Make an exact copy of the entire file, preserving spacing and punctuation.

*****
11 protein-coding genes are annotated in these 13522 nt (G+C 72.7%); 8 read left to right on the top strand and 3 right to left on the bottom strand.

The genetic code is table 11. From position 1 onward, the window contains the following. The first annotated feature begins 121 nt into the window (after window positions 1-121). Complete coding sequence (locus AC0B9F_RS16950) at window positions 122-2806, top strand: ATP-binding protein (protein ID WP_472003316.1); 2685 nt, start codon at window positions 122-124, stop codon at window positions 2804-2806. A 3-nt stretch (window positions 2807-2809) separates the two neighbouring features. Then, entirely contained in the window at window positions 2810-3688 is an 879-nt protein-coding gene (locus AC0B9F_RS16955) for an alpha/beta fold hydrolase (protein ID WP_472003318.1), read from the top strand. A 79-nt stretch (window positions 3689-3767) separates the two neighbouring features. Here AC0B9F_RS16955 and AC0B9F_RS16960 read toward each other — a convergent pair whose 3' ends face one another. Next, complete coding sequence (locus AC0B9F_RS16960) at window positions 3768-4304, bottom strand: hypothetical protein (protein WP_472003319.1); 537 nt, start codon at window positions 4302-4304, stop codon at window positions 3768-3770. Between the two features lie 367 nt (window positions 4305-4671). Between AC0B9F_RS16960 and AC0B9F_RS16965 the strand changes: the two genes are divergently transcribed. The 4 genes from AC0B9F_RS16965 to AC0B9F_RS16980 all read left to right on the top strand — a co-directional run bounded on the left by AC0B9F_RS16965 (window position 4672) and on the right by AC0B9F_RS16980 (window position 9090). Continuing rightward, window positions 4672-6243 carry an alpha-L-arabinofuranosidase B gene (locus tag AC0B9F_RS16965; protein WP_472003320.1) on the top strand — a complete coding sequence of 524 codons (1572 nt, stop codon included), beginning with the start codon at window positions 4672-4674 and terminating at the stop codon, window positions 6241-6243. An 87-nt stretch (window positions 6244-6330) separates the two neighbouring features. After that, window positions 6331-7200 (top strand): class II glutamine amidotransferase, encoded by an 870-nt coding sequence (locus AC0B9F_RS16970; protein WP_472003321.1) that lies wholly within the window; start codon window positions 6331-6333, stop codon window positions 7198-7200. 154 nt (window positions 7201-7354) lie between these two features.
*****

11 protein-coding genes are annotated in these 13522 nt (G+C 72.7%); 8 read left to right on the top strand and 3 right to left on the bottom strand.

The genetic code is table 11. From position 1 onward, the window contains the following. The first annotated feature begins 121 nt into the window (after window positions 1-121). Complete coding sequence (locus AC0B9F_RS16950) at window positions 122-2806, top strand: ATP-binding protein (protein ID WP_472003316.1); 2685 nt, start codon at window positions 122-124, stop codon at window positions 2804-2806. A 3-nt stretch (window positions 2807-2809) separates the two neighbouring features. Then, entirely contained in the window at window positions 2810-3688 is an 879-nt protein-coding gene (locus AC0B9F_RS16955) for an alpha/beta fold hydrolase (protein ID WP_472003318.1), read from the top strand. A 79-nt stretch (window positions 3689-3767) separates the two neighbouring features. Here AC0B9F_RS16955 and AC0B9F_RS16960 read toward each other — a convergent pair whose 3' ends face one another. Next, complete coding sequence (locus AC0B9F_RS16960) at window positions 3768-4304, bottom strand: hypothetical protein (protein WP_472003319.1); 537 nt, start codon at window positions 4302-4304, stop codon at window positions 3768-3770. Between the two features lie 367 nt (window positions 4305-4671). Between AC0B9F_RS16960 and AC0B9F_RS16965 the strand changes: the two genes are divergently transcribed. The 4 genes from AC0B9F_RS16965 to AC0B9F_RS16980 all read left to right on the top strand — a co-directional run bounded on the left by AC0B9F_RS16965 (window position 4672) and on the right by AC0B9F_RS16980 (window position 9090). Continuing rightward, window positions 4672-6243 carry an alpha-L-arabinofuranosidase B gene (locus tag AC0B9F_RS16965; protein WP_472003320.1) on the top strand — a complete coding sequence of 524 codons (1572 nt, stop codon included), beginning with the start codon at window positions 4672-4674 and terminating at the stop codon, window positions 6241-6243. An 87-nt stretch (window positions 6244-6330) separates the two neighbouring features. After that, window positions 6331-7200 (top strand): class II glutamine amidotransferase, encoded by an 870-nt coding sequence (locus AC0B9F_RS16970; protein WP_472003321.1) that lies wholly within the window; start codon window positions 6331-6333, stop codon window positions 7198-7200. 154 nt (window positions 7201-7354) lie between these two features.